Is Your Industry Vocabulary Harming Your Job-Seeker Pool?
Just like any group or clique, industries eventually form their own slang or acronyms for terms. It makes it easier to communicate with colleagues and other people in your profession and could even be considered “hip”. But could your industry jargon be harming your job seeker pool? Most of the time these terms can cast a better light on the job itself, but job seekers may not be up to speed on your industry’s change of terms.
Here’s a great example. Just last week I was talking to one of our clients who’s the owner of a restaurant. She was having a hard time generating applicants for server jobs in their restaurant. Since I’m an outsider to the restaurant industry, “servers” in the tech field mean something completely different than servers in a restaurant. I honestly wasn’t completely clear on what a server actually does. Is it the person who sits me down and brings my drinks or the person that comes to my table and takes my order? People within the restaurant industry might scoff at the “obvious” difference, but those outside the industry might have no idea.
Was using the word “server” in her job postings actually harming her applicant pool? At first she insisted that the word “server” is how they describe the job, but also admitted that they weren’t getting enough job seekers for the job – which was puzzling with high school students and college students off for the summer. I asked what appeared to me to be a pretty smart question: “Well isn’t this just a waitress or waiter job”? She responded that the restaurant industry no longer uses the word waiter and waitress, server is more politically correct. I’m guessing it’s because they prefer to leave gender out of it (or maybe another reason), but either way they figured that server had more positive implications.
Keywords, Job Boards, and Search Algorithms
All of these justifications may make perfect sense for why she decided to emphasize “server” in their job title instead of waiter or waitress. However, most job boards these days (especially the job aggregators that Applicant Pro posts too) are search-based. These includes sites like Indeed, Simply Hired, Glass Door, Career Builder, and Monster. They use what’s called a search algorithm to decide which jobs to display for a job seeker. When a job seeker comes to one of these sites, they try to conduct a keyword search that will retrieve the most accurate result for their skillset or desired job. The search algorithm returns and ranks the results based on relevance or how well the job relates to the words used in the search. So if a job seeker goes to Indeed.com and types in the word “server”, then most likely only the server jobs will show up. But if its algorithm is smart enough to include synonyms such as waitress & waitress, then those jobs may be included in the returned results.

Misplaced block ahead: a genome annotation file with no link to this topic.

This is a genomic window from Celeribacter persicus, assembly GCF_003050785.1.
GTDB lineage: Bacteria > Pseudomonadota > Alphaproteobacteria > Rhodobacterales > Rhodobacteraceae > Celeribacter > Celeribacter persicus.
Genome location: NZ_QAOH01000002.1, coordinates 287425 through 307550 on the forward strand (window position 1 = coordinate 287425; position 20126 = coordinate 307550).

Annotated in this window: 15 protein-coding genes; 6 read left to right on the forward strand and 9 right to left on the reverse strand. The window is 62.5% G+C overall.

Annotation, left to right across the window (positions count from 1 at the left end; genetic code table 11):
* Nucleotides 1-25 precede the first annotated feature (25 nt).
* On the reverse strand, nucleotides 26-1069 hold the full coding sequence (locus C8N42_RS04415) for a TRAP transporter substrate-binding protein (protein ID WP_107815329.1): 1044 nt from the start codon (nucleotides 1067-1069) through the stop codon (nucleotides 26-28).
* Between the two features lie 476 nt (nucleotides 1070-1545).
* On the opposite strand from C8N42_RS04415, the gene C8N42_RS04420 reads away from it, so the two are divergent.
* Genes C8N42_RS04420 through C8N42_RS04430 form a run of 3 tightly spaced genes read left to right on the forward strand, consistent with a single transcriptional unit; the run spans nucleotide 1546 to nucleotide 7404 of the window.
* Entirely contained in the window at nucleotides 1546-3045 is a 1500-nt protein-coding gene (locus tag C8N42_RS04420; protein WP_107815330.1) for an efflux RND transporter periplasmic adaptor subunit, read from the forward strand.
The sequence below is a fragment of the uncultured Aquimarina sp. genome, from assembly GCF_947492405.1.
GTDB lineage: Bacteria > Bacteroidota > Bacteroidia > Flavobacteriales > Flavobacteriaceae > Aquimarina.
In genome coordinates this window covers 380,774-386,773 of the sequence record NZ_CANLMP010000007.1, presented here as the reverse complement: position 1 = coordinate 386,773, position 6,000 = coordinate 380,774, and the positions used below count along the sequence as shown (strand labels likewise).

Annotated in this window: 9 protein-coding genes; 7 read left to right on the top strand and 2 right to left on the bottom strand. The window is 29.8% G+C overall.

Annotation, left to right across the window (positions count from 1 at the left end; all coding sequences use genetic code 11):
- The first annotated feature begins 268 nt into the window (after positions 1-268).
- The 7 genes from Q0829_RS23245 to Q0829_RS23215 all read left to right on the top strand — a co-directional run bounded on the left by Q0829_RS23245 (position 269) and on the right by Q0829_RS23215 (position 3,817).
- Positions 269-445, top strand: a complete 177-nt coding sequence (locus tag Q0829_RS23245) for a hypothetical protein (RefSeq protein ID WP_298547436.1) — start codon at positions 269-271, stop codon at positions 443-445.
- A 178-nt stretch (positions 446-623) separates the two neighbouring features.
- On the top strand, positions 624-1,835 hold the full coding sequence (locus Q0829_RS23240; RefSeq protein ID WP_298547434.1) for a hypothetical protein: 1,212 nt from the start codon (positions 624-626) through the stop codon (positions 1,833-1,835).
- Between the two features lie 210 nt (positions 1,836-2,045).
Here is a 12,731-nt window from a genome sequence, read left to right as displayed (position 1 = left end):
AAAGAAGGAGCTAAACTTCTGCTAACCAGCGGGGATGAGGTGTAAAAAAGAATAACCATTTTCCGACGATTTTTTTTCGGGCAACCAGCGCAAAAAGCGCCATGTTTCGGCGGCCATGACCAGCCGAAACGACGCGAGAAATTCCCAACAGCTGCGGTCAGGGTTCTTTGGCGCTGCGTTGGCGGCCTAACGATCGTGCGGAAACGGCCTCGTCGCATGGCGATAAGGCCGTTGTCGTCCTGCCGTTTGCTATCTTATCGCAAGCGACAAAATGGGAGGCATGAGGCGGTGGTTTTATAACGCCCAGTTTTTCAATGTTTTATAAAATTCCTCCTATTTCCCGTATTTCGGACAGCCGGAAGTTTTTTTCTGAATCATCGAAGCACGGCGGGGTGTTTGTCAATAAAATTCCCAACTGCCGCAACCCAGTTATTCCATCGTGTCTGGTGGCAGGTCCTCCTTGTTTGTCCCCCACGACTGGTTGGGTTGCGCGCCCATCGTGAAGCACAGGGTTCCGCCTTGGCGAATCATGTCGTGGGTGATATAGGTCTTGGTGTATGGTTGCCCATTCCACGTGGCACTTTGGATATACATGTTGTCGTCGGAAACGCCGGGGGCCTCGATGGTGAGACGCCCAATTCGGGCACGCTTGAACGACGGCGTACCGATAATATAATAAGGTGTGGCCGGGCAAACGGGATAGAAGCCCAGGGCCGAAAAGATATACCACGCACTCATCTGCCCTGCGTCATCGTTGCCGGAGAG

Use Common Terms, Not Industry Terms
Job seekers are certainly going to look for as many jobs as possible to increase the chances of getting hired, but I highly doubt they would search as far as the 20th page for job listings. So you want to make sure you show up at least in the top 3-5 pages. When you create a job ad and you’re deciding which types of words to use to refer to the job title and the job description, keep in mind that generating job seekers is about understanding what their vocabulary is – not using yours. Just because your industry has determined that the word “server” now means waitress/waiter, doesn’t mean that the majority of job seekers have come to that same conclusion. Better yet, use all three of those words. You don’t have to choose just one or the other. Since most job boards have available space for 6-8 keywords, you need to make sure you include all the common terms an applicant might use.
Utilizing The Right Keywords = More Applicants
This client of mine, who typed in a job posting for a part-time restaurant server, missed out on the opportunity to add 3-4 more words into her title that could have helped capture more applicants. I rewrote her ad and I used the title “part-time restaurant server – food service waiter and waitress” instead (adding food service to expand the scope). This effectively increased the number of applicants who saw her ad, responded, and completed applications by 3x times overnight. I would also want to use these same words intermixed in my job description. I should not just use the word server in my job description but also waiter and waitress, not just restaurant but also food service. Simply put, you need to use the vocabulary of all potential job seekers, not just the vocabulary of the few job seekers who may be more up-to-date on our industry terms.
Here’s a recap:
- Don’t use heavy industry terms, use keywords that a common person would understand
- The job title is the most important piece of your ad when it comes to determining how high your job will rank in the search results “Part-time restaurant server – food service waiter and waitress”
- Most job boards have available space for 6-8 keywords, you need to make sure you use all the common terms an applicant might use.
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